Over and over I hear leaders speak of the importance of servant leadership. But what does that really mean? And do we truly value the leadership of those not in the spotlight?
There’s a story about this in the Aaron Sorkin show Sports Night. “You guys know who Philo Farnsworth was? He invented television. I don’t mean he invented television like Uncle Milty. I mean he invented THE television in a little house in Provo, Utah, at a time when the idea of transmitting moving pictures through the air would be like me saying I figured out a way to beam us aboard the starship Enterprise. He was a visionary. He died broke and without fanfare. The guy I really like though was his brother-in-law, Cliff Gardner. He said, ‘Philo, I know everyone thinks you’re crazy, but I want to be a part of this. I don’t have your head for science, so I’m not going to be able to help much with the design and mechanics of the invention, but it sounds like you’re going to need glass tubes.’ You see, Philo was inventing the cathode receptor, and even though Cliff didn’t know what that meant or how it worked, he’d seen Philo’s drawing, and he knew that he was gonna need glass tubes. And since television hadn’t been invented yet, it’s not like you could get them at the local TV repair shop. ‘I want to be a part of this,’ Cliff said. ‘I don’t have your head for science. How would it be if I were to teach myself to be a glass blower? And I could set up a little shop in the backyard. And I could make all the tubes you’ll need for testing.’ There ought to be Congressional Medals for people like that.”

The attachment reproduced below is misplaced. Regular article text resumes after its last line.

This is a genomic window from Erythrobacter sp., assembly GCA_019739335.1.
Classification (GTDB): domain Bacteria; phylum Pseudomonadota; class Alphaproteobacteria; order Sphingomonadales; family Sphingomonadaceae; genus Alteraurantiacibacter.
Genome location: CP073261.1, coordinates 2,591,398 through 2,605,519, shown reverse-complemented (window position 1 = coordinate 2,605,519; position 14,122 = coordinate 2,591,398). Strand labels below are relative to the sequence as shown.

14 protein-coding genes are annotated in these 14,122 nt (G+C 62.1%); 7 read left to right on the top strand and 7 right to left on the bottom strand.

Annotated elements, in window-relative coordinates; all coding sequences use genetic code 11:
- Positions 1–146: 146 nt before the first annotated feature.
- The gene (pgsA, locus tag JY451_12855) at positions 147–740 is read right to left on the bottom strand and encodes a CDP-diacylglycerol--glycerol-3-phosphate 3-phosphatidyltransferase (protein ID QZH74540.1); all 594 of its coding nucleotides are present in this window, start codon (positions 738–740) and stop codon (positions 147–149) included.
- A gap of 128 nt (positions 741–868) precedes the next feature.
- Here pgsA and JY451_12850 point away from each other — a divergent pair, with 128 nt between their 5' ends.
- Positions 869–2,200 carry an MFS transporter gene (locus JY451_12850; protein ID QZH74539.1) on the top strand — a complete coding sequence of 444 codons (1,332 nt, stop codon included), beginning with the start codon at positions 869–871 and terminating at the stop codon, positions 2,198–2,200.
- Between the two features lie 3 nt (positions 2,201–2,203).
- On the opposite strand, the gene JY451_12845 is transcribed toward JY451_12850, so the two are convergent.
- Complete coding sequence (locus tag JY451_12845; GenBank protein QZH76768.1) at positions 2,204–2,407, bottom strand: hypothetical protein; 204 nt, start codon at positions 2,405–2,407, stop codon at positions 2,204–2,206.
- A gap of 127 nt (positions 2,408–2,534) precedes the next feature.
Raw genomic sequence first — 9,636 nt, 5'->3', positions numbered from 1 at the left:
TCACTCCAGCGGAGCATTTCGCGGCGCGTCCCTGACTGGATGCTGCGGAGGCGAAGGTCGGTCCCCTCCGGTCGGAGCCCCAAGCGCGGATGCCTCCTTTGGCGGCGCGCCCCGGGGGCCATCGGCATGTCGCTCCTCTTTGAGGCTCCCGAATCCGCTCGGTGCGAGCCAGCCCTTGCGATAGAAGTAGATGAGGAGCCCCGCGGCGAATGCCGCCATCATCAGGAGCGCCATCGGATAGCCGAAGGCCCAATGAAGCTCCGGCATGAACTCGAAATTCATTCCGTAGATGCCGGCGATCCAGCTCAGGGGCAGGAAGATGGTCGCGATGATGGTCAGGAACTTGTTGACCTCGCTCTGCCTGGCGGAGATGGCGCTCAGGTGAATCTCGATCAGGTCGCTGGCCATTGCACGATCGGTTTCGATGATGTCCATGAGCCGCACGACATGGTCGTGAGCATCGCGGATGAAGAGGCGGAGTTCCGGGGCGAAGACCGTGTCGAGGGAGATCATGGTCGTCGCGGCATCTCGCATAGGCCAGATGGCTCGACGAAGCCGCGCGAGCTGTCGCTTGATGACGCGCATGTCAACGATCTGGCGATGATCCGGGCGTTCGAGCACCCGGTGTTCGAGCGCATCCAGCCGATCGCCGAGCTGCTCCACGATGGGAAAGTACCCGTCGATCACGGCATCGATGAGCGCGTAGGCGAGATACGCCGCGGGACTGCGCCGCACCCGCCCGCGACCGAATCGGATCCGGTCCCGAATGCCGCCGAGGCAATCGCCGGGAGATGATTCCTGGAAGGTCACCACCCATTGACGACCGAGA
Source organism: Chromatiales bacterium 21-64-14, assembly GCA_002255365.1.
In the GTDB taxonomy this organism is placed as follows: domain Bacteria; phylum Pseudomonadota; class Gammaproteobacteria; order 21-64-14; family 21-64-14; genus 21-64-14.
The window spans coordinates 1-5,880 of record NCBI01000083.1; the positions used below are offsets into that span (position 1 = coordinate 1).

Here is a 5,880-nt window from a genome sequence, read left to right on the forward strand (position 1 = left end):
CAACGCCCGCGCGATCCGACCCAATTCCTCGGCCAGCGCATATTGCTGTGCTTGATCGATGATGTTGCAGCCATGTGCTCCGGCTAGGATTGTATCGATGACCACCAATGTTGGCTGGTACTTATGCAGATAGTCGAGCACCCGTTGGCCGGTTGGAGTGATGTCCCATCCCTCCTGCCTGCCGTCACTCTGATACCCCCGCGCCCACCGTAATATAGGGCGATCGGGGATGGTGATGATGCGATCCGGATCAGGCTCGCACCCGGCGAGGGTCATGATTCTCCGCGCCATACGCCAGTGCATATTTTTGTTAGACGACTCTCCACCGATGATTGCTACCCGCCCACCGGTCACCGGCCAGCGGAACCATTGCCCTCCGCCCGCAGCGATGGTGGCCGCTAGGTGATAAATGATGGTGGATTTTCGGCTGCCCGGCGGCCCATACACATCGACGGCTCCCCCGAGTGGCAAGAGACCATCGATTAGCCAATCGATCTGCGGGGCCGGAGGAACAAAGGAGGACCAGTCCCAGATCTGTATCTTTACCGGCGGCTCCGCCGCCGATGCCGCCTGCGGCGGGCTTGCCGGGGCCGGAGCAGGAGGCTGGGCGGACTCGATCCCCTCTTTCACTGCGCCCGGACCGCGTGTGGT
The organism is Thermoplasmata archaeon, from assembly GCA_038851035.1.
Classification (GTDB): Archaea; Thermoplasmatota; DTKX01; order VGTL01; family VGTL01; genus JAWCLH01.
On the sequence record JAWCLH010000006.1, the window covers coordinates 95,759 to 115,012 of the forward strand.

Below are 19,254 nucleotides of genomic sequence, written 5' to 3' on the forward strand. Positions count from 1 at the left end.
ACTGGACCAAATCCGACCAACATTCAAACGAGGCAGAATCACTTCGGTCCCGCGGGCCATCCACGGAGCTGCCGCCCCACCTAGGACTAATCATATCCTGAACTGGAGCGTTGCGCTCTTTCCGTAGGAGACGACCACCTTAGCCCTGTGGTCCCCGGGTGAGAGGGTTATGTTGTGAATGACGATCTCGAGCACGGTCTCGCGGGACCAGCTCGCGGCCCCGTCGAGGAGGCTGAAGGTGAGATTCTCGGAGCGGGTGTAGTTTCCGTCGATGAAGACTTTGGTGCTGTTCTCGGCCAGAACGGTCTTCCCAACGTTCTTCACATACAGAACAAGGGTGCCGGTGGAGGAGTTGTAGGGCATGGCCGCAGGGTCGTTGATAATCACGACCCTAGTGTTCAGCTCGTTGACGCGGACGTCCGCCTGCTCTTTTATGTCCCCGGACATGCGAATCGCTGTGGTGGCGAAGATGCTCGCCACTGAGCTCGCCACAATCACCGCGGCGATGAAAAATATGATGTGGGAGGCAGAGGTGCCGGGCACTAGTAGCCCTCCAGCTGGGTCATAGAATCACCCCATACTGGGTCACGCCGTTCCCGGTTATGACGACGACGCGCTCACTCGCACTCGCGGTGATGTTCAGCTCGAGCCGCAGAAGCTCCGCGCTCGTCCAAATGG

When I became an assistant principal, my principal told me that “if someone else can do it, someone else should do it.” He recognized that my time was better spent on the tasks that no one else could do. He insisted, in fact, that I work collaboratively to craft the vision of my projects, oversee the design of the process, and then let others carry out what I was not explicitly required to do myself. He helped me see that time is finite and that I should be spending my time on the things that no one else could do. He did the same.
In Multipliers Liz Wiseman describes the Challenger. The leader who lays out a just-beyond-reach challenge for others and then provides the motivation, but not the specific details, to execute. Others become better than they knew they could be by reaching the challenge themselves.
Many times that meant that I was doing the legwork on projects that our principal had envisioned. It also meant that others in our building were doing the legwork on mine. To me, that is servant leadership. It is doing your work in service to others. Often times our teachers were leading in service to my ideas. I was leading in service to our principal’s ideas. And he was leading in service to the mission of the District.
At the District level now, I see this so clearly. There are an incredible number of secretaries, teachers, para-professionals, technology specialists, building leaders, and district leaders implementing our Strategic Plan. They do the work to build a better and more effective way of teaching and learning. They do the work to ensure the necessary supports are in place to help all students achieve. They do the work to make life better for children. They are in service to others through their leadership.
Leadership like this is not always recognized. It is not flashy. But it is necessary, and it should be celebrated.
Like Philo Farnsworth, the best leaders are skilled at both the vision and the implementation of innovative ideas, but the best leaders also understand that their time may be better spent on the big picture than on the details.